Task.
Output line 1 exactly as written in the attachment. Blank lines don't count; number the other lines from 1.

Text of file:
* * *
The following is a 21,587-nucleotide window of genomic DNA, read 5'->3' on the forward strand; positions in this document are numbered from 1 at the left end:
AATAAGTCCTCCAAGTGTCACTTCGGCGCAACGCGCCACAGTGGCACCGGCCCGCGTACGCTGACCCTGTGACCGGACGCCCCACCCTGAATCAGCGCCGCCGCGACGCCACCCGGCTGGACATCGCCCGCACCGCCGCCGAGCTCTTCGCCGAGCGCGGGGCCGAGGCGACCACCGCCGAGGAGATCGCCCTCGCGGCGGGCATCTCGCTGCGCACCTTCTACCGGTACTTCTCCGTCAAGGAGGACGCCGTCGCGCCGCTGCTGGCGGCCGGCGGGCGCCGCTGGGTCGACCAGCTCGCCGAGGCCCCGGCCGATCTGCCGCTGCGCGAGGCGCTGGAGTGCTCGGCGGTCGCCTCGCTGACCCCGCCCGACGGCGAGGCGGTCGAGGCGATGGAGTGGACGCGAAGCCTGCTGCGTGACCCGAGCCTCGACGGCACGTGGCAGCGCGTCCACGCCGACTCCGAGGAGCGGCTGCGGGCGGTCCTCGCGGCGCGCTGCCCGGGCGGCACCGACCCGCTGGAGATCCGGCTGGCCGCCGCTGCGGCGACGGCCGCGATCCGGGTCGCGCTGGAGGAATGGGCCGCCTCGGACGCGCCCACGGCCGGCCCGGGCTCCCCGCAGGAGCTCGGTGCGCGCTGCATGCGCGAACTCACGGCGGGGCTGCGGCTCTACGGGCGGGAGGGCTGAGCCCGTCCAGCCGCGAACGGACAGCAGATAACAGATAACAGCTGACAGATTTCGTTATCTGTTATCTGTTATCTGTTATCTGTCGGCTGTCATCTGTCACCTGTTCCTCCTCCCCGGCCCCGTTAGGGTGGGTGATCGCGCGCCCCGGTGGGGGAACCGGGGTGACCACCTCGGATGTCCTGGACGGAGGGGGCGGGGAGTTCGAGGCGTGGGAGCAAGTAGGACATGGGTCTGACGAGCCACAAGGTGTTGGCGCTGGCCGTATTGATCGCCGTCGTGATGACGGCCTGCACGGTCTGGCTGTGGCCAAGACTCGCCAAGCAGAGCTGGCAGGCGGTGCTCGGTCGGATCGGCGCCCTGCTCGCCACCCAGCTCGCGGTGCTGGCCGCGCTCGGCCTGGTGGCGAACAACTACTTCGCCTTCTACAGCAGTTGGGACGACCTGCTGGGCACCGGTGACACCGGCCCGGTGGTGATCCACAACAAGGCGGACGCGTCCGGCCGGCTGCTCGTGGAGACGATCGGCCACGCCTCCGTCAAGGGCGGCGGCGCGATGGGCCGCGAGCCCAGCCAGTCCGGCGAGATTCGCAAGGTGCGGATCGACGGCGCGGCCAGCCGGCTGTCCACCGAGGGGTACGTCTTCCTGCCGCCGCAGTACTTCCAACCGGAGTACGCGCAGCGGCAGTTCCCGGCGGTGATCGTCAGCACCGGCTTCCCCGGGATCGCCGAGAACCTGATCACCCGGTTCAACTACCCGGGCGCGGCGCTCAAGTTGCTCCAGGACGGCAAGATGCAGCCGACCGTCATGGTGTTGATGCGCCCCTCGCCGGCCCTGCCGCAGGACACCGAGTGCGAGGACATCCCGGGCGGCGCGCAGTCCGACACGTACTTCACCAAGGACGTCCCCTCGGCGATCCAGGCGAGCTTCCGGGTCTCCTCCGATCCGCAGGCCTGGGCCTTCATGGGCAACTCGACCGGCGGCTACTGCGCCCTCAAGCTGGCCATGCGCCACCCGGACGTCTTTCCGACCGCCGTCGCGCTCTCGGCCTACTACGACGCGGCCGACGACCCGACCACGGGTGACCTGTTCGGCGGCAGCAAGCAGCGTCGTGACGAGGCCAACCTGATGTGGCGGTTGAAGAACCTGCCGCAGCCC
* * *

The following is a 21,587-nucleotide window of genomic DNA, read 5'->3' on the forward strand; positions in this document are numbered from 1 at the left end: